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COMMENTARY | With procurement, the public sector has made shopping a chore. Here’s how to fix that.
Let’s be honest, no one likes procurement. In all the roles I’ve held—civil servant, consultant or in tech—I have often felt that life would be easier and better without procurement. In my daydreams, I was able to buy and sell with abandon without pesky requests for information, quotes, qualifications or proposals. Everything would be so much faster and possibly even cheaper! Governments would be nimble!
While the procurement process can be arduous, it’s also a critical force in ensuring that products and services are purchased responsibly.
Procurement as a Force for Good
Procurement ensures that juicy contracts don’t go to your BFFs at exorbitant prices. It also forces buyers to think hard about what they need and to nudge the marketplace to compete on quality, speed and price. This is supposed to spur a virtuous circle of innovation and competitiveness. Instead, procurement has become a slow, difficult and cumbersome process. How can this process be fixed? By streamlining procurement.
Stimulus Funds Mean More Procurement
Stimulus money is flowing—or about to flow—and public expectations are sky high. The ability to acquire the right products and services quickly has become critical. What can local and regional governments do differently to improve procurement?
Here are nine ways in which procurement can get you what you need, faster, cheaper and easier:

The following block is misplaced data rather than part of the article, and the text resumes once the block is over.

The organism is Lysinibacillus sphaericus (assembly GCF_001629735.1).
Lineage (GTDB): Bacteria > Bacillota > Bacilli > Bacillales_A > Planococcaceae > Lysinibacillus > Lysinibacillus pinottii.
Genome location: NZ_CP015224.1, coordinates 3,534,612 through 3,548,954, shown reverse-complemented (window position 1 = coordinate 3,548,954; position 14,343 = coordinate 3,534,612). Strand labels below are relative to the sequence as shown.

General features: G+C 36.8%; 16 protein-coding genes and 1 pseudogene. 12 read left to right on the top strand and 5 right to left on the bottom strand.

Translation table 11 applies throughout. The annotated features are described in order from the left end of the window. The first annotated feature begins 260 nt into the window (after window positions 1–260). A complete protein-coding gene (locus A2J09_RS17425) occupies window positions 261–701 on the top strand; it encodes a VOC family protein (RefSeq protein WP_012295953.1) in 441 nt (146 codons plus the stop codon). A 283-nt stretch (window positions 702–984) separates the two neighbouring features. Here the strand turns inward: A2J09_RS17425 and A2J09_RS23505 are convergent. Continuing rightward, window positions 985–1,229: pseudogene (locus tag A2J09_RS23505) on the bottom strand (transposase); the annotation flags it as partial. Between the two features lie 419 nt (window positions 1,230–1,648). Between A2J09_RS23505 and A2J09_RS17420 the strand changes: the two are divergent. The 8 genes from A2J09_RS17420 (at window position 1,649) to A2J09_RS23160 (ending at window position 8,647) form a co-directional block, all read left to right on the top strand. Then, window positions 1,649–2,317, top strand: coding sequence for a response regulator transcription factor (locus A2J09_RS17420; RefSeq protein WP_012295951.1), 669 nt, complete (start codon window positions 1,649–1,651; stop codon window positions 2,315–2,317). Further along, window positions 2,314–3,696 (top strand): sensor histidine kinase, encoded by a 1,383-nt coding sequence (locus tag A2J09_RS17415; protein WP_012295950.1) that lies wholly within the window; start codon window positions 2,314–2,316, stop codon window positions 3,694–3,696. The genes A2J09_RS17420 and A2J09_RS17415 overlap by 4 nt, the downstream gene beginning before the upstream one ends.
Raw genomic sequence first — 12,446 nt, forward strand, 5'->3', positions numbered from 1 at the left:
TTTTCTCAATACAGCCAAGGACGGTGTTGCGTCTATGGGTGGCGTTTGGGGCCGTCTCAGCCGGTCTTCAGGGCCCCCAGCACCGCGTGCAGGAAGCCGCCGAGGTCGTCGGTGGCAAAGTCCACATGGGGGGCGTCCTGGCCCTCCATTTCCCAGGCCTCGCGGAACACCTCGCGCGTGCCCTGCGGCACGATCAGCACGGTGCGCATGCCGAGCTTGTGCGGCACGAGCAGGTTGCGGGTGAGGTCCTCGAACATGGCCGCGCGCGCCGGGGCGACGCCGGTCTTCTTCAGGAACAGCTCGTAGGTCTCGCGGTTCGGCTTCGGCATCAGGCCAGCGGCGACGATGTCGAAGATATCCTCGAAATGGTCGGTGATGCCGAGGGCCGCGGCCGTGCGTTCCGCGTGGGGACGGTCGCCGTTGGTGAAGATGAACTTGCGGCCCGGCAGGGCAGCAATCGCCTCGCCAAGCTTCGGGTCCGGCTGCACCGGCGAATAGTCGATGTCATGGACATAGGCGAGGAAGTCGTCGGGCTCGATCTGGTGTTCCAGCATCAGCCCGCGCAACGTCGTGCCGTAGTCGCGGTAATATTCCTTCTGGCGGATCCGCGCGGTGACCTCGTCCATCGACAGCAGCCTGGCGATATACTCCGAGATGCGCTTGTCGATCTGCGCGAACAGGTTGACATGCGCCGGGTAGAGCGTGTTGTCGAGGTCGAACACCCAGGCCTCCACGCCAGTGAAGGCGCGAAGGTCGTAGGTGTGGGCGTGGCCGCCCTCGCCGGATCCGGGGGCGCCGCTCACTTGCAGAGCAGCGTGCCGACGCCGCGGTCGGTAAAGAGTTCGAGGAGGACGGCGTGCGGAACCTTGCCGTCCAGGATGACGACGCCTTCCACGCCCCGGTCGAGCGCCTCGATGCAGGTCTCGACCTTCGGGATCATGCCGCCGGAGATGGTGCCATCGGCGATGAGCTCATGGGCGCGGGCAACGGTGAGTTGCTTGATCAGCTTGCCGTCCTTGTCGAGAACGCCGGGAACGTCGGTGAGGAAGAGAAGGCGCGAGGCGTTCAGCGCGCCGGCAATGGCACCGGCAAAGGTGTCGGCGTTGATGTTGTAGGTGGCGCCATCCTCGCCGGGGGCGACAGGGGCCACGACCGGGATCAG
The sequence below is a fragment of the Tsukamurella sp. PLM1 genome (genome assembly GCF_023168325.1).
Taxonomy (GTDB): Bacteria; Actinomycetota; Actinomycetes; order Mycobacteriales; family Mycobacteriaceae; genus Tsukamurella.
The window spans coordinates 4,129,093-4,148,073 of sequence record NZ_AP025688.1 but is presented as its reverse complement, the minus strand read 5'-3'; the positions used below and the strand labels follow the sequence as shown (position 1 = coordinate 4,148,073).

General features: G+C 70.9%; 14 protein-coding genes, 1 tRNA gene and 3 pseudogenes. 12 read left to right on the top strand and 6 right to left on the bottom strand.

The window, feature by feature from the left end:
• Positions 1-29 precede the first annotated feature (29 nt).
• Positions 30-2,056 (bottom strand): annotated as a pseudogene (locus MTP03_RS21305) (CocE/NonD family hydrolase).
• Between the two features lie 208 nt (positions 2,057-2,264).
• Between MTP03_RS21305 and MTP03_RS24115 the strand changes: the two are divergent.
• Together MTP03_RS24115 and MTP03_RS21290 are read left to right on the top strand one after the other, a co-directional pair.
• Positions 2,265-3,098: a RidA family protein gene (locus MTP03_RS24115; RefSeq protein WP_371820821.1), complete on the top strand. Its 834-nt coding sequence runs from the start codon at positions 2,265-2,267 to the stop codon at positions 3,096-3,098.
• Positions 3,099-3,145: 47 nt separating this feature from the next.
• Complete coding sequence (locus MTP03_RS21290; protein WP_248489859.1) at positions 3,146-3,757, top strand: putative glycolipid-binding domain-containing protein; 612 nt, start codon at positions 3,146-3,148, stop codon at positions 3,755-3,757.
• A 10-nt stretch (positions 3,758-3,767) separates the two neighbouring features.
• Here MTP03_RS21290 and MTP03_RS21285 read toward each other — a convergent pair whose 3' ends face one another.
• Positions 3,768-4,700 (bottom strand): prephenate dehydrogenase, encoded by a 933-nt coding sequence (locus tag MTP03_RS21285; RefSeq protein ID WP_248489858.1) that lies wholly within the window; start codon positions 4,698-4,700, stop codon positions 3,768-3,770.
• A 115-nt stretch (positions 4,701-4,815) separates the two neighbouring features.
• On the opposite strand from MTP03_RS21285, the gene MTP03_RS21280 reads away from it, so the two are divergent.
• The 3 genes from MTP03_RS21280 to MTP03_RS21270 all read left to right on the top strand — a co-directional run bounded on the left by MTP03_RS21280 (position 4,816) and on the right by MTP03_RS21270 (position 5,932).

1. Understand what you are trying to accomplish and for whom. The best procurement documents are clear about goals and objectives, including what is not in scope, and the broader policy context. Trade-offs and conflicts should be identified ahead of time by engaging all relevant stakeholders. If you don’t have a clear picture of what you want, vendors will try to guess, and you may not like the result. And make sure the document as a whole reflects your objectives. Too often, documents are Frankenstein-type creations cobbled together from excerpts of previous documents – either internal or obtained from peer organizations. Without careful editing, the documents fail to convey exactly what you need or even contain contradictions.
2. Focus on outcomes, not specific requirements. Procurement documents contain a lengthy list of requirements for the good or service being purchased. The collection of multiple requirements assembled bottom up is less likely to be available in a single solution. But extensive requirement lists add complexity that can make the overall product or solution hard to grasp as a whole, leading to potential contradictions or trade-offs. The more requirements included also means it is less likely that states and localities will be able to find a single solution. Basically, this puts them at risk for shutting out competent and innovative bidders and only receiving bids with extensive custom (i.e. expensive) work.
A procurement document with a clear vision and outcomes and fewer prescriptive requirements is more likely to elicit many solid and innovative proposals from the marketplace. Make sure you describe the strategic and functional outcomes you are trying to accomplish, and anchor them to policy objectives. Take a risk management approach: What could go wrong with fewer requirements and a focus on outcomes only?
3. Research what you are buying, but also how to buy it. To meet your needs, issue your own well-structured request for information and interview a wide variety of vendors and clients -- including from other regions and countries -- with your own questions. Ask them to outline both their current offering and their product roadmap. Don’t hesitate to ask how you can design the best procurement process.